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### How to Draw Pie Charts on a Computer

Drawing a pie chart on the computer is a fantastic experience, at least compared with doing it by hand. It takes seconds, and you don’t have to remember how to use a protractor or worry about getting your [more…]

### How to Draw Line Graphs on a Computer

The easiest way to draw a line graph using a computer is to use a *spreadsheet* program such as Microsoft Excel or OpenOffice Calc, which is free. [more…]

### The Basics of Bar Charts

A *bar chart* looks a little like a picture of a skyline, consisting of different heights of ‘tower’ lined up side–by-side. The heights of the towers represent the relative sizes of the categories they represent [more…]

### The Basics of Pie Charts

A *pie chart* looks – you’ve guessed it – a bit like a pie. The chart is a circle with various-sized slices ‘cut out’ from the middle to the edge. The size of the slices shows the relative size of the categories [more…]

### The Basics of Line Graphs

A *line graph* shows how a value changes, usually over time. Most line graphs look like a jagged line going across the page. How high the line is above a time marked on the axis tells you how high the value [more…]

### How the Table of Joy Works for Basic Maths

The Table of Joy is an incredibly useful method for working out any kind of problem involving proportions – that is to say, if you double one of the numbers, the other automatically doubles. For example [more…]

### How to Apply the Table of Joy to Ratio Questions

You can use the Table of Joy to solve typical ratio questions on most numeracy tests. A ratio describes how many times bigger one share of something is than another share. [more…]

### How to Scale Recipe Proportions with the Table of Joy

An example of proportions that often comes up in maths exams concerns the amount of each ingredient you need for a recipe. You can use the Table of Joy to figure out how to scale a recipe. The recipe is [more…]

### What You Need to Know About Angles for Basic Maths Tests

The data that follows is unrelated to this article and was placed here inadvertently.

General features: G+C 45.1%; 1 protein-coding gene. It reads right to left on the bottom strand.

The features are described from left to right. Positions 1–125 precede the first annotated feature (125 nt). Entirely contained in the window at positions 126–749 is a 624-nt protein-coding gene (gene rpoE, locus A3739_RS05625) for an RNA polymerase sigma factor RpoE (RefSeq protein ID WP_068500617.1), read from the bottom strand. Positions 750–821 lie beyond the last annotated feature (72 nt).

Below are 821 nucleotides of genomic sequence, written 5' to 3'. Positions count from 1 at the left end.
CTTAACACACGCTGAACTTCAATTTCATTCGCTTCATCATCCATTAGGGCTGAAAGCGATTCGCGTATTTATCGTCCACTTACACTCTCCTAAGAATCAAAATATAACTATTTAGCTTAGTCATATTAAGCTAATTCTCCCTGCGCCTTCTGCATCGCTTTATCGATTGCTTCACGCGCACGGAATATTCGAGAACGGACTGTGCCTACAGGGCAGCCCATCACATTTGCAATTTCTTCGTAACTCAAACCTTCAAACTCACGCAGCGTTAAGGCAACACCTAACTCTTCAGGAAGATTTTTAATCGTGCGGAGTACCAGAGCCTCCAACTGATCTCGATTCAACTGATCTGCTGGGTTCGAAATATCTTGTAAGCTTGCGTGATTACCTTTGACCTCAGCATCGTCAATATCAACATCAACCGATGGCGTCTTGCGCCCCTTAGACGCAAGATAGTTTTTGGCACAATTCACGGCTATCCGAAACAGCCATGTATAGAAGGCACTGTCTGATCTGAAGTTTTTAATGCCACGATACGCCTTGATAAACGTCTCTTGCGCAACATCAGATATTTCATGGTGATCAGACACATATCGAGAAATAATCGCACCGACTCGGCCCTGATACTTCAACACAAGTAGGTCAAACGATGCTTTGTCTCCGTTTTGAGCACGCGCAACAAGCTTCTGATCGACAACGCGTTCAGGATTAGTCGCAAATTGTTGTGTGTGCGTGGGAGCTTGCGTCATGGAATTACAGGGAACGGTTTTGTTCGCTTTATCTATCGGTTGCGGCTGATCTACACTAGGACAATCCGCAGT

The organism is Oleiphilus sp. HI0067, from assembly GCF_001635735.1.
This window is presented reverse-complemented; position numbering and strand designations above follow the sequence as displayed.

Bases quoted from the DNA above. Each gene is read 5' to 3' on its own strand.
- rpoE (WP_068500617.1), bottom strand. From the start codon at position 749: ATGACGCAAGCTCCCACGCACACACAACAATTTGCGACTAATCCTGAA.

Angle is another word for corner. For example, you may hear of footballers scoring from tight angles, meaning they’ve turned the ball round a sharp corner. The word ‘angle’ also shows up in other words [more…]

### What Role Does Tessellation Play in Basic Maths?

*Tessellation* is a fancy word for fitting shapes together so that there are no gaps between the shapes and none of the shapes overlap – as if you’re solving a jigsaw puzzle, tiling a wall or paving a path [more…]

### How to Determine the Area of Compound Rectangles

One of the most troublesome things you have to do with areas is find the total area of a shape made up of several rectangles. This may seem tricky, but after you see what’s going on, things start to make [more…]

### Volume and Capacity for Basic Maths

The *volume* of an object is how much space the object takes up – or, if you were to drop the object into a full tub of water, how much water would overflow. [more…]

### How to Read Maps and Plans

Nobody’s going to ask you to draw maps or even read a map in great detail at this stage of your maths career. But you do need to be able to look at a map and understand what it says, to convert distances [more…]

### Math Topics to Study for the Miller Analogies Test (MAT)

Math: it really is everywhere, even the MAT. If you don’t like math, don’t worry: The Miller Analogies Test doesn’t require you to do a lot of calculation. But you do have to know a few things about the [more…]